Populations genetic simulations showed that multiple origins in time would have required extreme migration rates and thorough mixing of the populations to end up with the observed proportions of the clades, an unlikely event. The only scenario which includes moderate migration is that of a single origin in time and space for the 3 clades.
2) It is not possible to date the origins of dogs from these data, but the date of the spread from the center of origin can be estimated. If the dog populations spread shortly after the domestication of wolves, the genetic data indicate that dogs originated approximately 5.400 to 16.300 years ago.
Because one substitution in the mtDNA genome corresponds to 3.200-9.600 years, the sharing of subclades and UTs across Eurasia is not caused by recent mixing of populations but results from ancient events.
3) These results show for the first time reasonable estimates for the time of origin of dogs and the number of female founder wolves. They dismiss the assertion by Vila et al 1997 that mtDNA indicate an origin of dogs much earlier than 10.000 to 15.000 years ago.
4) The European dogs lack 6 of the 10 subclades. They have a special history compared to other dog populations in that they have specialized in a very large number of dog breeds. For this reason one could think that the low genetic diversitry of European dog breeds results from severe bottlenecks during the development of the many different breeds. However the gene pool is almost identical to that of the dogs from South West Asia. Therefore the 6 subclades must have been missing already before the development of the many different breeds in Europe. In spite of the largest morphological variation in all of their many breeds, the European dogs have the lowest genetic variation, and this fact places them at the periphery of the Eurasian dog populations, and does not reflect modern breeding history.
5) The analysis of the whole mtDNA genome, as opposed to the mtDNA bp analysis, brings the necessary finer resolution needed to time the dog domestication more appropriately in good agreement with archaelogical finds.
6) It is possible that the domestication of wolves was a widespread practice which took place in various regions South of the Yangtze River. The North Chinese dogs' genetic diversity is very low and comparable to the European dogs with only 5 subclades and 89.8% UTds. The wolf was present in South Eastern China until the 1950s although it is now extinct there. Interestingly Olsen and Olsen (1977) found that a morphological feature typical of the dog's jaw is found also in Chinese wolves ( the turned-back apex of the coronoid process of the ascending ramus). Added to the relatively small size of the Chinese wolf, these 2 authors had concluded that the Chinese wolf was a likely ancestor of the dog.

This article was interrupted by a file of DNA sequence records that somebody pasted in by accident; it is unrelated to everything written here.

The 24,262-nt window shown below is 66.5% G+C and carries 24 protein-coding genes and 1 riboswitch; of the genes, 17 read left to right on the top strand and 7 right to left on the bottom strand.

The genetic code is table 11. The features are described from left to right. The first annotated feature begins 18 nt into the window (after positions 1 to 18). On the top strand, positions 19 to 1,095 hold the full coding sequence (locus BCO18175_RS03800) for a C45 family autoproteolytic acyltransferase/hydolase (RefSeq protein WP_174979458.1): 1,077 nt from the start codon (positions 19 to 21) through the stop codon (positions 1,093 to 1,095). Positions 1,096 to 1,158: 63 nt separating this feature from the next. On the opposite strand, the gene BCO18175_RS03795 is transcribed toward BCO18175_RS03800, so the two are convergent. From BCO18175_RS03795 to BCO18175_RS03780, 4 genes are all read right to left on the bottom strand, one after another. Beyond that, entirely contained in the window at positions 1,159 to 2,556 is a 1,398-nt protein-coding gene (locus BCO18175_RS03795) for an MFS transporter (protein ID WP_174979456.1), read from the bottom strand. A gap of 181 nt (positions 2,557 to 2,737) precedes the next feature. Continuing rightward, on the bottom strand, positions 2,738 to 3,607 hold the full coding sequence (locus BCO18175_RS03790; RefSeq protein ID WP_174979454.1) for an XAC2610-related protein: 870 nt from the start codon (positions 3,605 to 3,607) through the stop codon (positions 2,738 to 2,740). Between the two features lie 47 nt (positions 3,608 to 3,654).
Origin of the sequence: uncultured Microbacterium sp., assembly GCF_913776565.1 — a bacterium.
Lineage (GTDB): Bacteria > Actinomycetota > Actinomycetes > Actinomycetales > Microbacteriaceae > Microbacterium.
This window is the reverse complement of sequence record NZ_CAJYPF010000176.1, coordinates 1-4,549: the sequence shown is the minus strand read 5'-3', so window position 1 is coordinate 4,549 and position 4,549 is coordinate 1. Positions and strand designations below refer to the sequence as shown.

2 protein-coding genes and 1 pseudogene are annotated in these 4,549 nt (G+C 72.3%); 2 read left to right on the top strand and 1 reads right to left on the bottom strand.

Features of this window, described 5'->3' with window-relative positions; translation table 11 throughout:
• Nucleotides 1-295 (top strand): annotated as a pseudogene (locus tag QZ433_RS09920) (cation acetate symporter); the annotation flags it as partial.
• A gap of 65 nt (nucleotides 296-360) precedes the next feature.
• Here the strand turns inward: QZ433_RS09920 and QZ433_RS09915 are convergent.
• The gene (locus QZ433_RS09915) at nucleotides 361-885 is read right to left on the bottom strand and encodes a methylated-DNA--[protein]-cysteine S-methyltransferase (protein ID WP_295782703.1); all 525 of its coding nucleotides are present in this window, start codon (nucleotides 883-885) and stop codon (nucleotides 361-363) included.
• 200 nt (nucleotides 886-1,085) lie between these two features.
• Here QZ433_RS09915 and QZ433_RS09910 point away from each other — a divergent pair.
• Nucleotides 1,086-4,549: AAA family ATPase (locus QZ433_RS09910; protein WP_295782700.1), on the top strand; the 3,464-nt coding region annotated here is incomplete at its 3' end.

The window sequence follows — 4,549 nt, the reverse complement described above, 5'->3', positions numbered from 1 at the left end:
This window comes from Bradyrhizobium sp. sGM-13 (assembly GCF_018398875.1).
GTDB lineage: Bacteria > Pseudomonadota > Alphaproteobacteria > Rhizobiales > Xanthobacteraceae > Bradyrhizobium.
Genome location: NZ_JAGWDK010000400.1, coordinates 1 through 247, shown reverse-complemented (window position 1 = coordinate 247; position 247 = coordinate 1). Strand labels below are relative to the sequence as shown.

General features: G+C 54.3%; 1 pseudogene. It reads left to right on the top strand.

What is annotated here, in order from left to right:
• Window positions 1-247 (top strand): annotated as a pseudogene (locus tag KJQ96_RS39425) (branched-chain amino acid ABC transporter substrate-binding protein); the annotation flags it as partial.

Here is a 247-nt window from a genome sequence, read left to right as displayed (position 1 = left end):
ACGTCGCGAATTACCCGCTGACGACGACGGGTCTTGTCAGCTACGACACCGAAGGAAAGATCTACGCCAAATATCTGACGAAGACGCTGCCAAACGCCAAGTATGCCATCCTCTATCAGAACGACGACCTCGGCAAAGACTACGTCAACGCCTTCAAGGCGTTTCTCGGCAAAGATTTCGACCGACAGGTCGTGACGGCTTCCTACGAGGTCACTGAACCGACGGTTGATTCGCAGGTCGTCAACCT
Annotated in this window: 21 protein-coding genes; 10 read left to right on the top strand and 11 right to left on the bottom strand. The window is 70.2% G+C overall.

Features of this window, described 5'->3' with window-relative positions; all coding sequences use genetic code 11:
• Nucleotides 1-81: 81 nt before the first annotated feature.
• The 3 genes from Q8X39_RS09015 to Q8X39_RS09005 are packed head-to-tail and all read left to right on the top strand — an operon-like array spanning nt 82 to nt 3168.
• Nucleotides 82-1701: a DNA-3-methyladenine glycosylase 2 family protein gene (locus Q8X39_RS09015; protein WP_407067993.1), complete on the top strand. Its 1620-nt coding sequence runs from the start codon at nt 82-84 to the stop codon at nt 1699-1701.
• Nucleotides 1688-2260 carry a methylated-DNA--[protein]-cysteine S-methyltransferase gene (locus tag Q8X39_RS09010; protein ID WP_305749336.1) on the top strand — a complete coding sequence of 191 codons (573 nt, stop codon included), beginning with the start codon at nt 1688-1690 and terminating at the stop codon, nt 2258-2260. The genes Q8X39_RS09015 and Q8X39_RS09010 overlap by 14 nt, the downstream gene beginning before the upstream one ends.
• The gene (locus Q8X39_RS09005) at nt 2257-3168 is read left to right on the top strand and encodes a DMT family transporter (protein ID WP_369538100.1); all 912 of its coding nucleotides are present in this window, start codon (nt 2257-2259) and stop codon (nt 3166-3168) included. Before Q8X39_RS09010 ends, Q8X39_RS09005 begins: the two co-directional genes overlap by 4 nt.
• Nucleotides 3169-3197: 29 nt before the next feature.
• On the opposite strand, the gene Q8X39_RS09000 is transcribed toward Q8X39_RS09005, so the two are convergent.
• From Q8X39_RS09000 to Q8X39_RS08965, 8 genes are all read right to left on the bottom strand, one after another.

7) This study focuses only on the mtDNA of today's dogs and therefore only on the domestication of the female wolves which were ancestral to today's dogs. 
If there was any taming or domestication of wolves or other canids which are not ancestors of today's dogs, this study does not reveal it.

These results give for the first time some indication as to which human culture may have tamed the wolves. The time and place of the domestication of the wolves coincides with the transition from hunting to farming and the emergence of rice culture. This study shows that a large number of wolves were domesticated suggesting that the domestication was not a chance/isolated event but probably a widepread custom - it also shows that the domestication of wolves happened only once.
The authors hypothesize that the wolf was first tamed as a source of food, as dogs have been eaten on a large scale in Southern East Asia until today. They suggest that the use of dogs for herding, hunting or companionship was perhaps the result of selection by European non-dog eating peoples.
The authors state that more thorough studies in South East Asia of archaelogical canid remains, and of genetics of modern and ancient canid samples should help to ascertain the validity of this hypothesis. The authors also stress that a similar study on the male lineages (Y chromosome) would complement this study of the mitochondrial DNA of female wolf and dog lineages (mtDNA being only inherited through female lines)